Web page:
BOISE, Idaho - Companies, state agencies and cities in Alaska, Idaho, Oregon and Washington paid $3.1 million in penalties and agreed to spend nearly $58 million to clean up or control pollution during fiscal year 2008, according to the region's top federal environmental enforcer.
Mike Bussell, the Environmental Protection Agency's compliance and enforcement director in Seattle, released figures Thursday for the four states covering the 12 months ending in September.
The totals are down from the two previous years. Total penalties were $4.1 million in 2007 and $3.6 million in 2006, while companies agreed to spend $31 million on pollution control in 2007 and $115 million in 2006. Bussell said the figures can vary widely because large settlements in one year may not be repeated.
Bussell told The Associated Press in an interview that he was ordered four years ago by EPA officials in Washington, D.C., to improve what he termed lackluster enforcement in the region, prompting a move to centralize inspection oversight in the Seattle office. He said he's since boosted the number of inspectors and improved their training to help them tackle increasingly complicated cases.
"We've been working really hard to re-establish our inspector ranks, get them trained and equipped so they can be in a position to really have the capacity and capability to go out in the field," Bussell told the AP. "If you don't have the capacity and the capability, you can really get snowed."
Across the United States, the EPA said Thursday, companies violating environmental laws will spend a record $11.8 billion to reduce pollution. They paid $127 million in penalties, the largest amount since fiscal year 2004. The agency also estimated that improvements it's ordered nationwide will cut pollution releases by 3.9 billion pounds per year.
In Alaska, Idaho, Oregon and Washington, there were 1,183 inspections in 2008, resulting in 142 enforcement actions. Bussell said his agency's enforcement work caused companies to invest in measures that will reduce pollution in the four states by an estimated 22 million pounds, compared with 9.1 million pounds in 2007 and 26 million pounds in 2006.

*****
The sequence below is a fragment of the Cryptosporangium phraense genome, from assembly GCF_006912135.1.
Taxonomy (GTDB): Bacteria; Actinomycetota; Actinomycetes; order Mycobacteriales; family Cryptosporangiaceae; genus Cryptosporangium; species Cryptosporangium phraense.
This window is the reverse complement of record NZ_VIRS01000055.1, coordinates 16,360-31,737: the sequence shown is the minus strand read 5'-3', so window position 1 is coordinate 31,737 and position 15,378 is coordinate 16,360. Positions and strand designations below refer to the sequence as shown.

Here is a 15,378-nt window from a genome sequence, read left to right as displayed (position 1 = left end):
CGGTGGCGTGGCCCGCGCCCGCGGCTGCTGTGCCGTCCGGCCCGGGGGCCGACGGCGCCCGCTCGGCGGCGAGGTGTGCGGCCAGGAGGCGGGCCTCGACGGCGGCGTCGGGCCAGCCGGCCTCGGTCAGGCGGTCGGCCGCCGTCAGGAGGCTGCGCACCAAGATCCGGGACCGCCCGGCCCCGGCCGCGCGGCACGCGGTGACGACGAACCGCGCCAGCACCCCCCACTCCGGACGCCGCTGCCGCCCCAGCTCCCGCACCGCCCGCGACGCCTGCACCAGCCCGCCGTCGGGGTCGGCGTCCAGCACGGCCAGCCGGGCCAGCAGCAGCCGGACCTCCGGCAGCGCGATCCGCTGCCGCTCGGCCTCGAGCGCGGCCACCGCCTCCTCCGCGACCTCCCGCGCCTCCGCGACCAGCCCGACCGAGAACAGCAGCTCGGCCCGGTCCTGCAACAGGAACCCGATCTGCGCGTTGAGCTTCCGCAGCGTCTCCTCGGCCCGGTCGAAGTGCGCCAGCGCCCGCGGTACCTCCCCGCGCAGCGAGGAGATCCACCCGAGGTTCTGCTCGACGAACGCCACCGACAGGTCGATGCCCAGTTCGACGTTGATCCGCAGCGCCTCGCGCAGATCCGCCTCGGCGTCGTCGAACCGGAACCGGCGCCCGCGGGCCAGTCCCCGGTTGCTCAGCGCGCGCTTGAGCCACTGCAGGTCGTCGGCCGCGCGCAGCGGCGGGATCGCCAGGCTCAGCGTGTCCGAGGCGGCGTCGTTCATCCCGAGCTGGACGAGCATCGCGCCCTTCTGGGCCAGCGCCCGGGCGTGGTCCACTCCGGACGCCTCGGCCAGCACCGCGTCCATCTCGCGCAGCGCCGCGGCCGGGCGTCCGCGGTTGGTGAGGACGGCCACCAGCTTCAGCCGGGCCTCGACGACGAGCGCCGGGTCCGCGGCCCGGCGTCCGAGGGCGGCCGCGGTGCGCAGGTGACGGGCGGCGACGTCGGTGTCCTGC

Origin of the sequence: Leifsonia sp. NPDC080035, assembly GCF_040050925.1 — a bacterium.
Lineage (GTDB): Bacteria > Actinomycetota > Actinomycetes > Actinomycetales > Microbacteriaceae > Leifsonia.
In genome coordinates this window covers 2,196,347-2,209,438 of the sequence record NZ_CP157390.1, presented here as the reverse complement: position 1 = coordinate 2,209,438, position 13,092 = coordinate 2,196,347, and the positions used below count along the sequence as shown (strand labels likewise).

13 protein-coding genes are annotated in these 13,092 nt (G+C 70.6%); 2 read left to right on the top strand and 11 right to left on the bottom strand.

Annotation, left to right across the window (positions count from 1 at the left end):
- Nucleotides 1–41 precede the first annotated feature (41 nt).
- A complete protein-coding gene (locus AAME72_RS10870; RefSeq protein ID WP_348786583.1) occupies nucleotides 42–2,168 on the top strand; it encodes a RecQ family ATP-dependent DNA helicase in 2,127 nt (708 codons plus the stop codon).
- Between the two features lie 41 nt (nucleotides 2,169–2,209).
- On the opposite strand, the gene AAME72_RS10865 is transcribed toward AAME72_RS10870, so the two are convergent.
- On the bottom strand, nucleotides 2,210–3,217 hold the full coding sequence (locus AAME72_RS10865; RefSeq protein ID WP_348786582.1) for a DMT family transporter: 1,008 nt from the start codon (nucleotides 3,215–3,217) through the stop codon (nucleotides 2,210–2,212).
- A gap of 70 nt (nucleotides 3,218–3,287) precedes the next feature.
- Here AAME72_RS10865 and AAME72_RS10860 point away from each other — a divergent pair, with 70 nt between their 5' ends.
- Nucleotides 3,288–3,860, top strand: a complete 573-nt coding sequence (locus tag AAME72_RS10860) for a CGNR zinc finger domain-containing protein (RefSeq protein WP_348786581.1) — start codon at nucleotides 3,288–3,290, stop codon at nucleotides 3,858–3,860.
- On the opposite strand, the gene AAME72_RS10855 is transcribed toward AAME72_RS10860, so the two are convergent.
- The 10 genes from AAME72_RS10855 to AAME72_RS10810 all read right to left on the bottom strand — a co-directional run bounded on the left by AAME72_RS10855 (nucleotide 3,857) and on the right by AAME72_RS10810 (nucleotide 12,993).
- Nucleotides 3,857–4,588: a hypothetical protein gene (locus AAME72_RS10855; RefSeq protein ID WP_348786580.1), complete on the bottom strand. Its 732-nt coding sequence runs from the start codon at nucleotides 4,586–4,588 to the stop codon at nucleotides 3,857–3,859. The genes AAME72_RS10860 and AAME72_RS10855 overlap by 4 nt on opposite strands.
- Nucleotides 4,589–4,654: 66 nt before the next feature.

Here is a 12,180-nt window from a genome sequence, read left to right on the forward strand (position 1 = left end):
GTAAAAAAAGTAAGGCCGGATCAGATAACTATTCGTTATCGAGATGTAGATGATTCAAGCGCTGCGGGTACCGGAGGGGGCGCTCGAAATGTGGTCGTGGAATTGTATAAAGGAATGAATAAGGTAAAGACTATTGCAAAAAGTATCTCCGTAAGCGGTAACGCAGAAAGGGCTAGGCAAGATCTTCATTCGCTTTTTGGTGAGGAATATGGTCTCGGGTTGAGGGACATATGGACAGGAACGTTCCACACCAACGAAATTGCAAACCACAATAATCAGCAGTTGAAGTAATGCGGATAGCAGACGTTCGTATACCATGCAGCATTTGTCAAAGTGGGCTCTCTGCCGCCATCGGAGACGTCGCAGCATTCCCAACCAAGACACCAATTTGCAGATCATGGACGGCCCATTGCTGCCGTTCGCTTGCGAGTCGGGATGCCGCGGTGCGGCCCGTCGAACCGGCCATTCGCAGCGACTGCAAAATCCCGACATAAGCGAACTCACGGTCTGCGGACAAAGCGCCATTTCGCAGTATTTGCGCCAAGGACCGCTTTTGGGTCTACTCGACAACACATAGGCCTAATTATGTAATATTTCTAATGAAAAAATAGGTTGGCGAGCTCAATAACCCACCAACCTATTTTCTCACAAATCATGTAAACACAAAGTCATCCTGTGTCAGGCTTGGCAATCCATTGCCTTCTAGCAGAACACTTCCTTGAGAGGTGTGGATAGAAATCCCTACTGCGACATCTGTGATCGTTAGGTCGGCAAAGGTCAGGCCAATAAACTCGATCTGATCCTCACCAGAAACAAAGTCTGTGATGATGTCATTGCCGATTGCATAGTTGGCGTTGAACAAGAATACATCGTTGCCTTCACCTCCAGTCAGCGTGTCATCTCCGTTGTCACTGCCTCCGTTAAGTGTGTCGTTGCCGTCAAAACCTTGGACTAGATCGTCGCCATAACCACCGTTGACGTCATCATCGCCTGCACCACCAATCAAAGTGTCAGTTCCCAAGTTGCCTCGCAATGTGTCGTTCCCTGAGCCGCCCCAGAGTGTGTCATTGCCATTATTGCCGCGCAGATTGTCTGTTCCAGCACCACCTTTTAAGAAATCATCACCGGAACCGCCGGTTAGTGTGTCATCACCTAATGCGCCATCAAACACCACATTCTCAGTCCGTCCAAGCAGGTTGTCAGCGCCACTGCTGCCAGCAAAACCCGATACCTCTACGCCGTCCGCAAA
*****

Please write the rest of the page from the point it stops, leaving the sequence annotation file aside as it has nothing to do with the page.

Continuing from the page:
The agency didn't detail what kinds of pollution were reduced. Bussell said the numbers also vary from year to year, but he's satisfied with the progress of his agency's efforts in the region so far.
"It's starting to show up in improved outcomes," he said. "The real key will be, can we maintain this trend over time?"
Even so, some groups insist the EPA is focused too heavily on fines. In recent years, its inspectors have visited Idaho cattle feedlots after the federal agency concluded the state Department of Agriculture hasn't followed through on a pact to enforce Clean Water Act provisions to keep manure from streams and rivers.
"They're getting pressure from Washington, D.C., to get more aggressive," said Kent Mann, president of the Idaho Cattle Association. "They said, 'The only way they can show improvement is by fines, not by quality of the environment.' It's always been a concern."
Those hit by the fines also have complained. For instance, the EPA levied a $325,000 penalty in July against the Idaho Transportation Department for renewed violations related to a botched northern Idaho highway project that polluted Lake Coeur d'Alene's Mica Bay.
The state agency's director, Pam Lowe, then accused the EPA of focusing "on the technicalities of a complicated process rather than our efforts to keep Idaho's water clean." Bussell countered that Lowe fell short of her agency's commitment to prevent repeat accidents.
"Things start to slip through the cracks," he said. "It makes you wonder if they're taking this stuff as seriously as they need to."
In 2006, Bussell said regional inspectors often distributed brochures and other materials to help educate companies and others about complying with the law. That strategy has changed, he said, as inspectors shift to larger, recalcitrant violators who don't appear to have gotten the message.
"We're strategically looking more at folks that didn't take us seriously, which leads to potentially bigger cases," Bussell said. "We're also trying to be more sophisticated in our targeting, doing upfront analysis that will lead us to where the bigger problems are."
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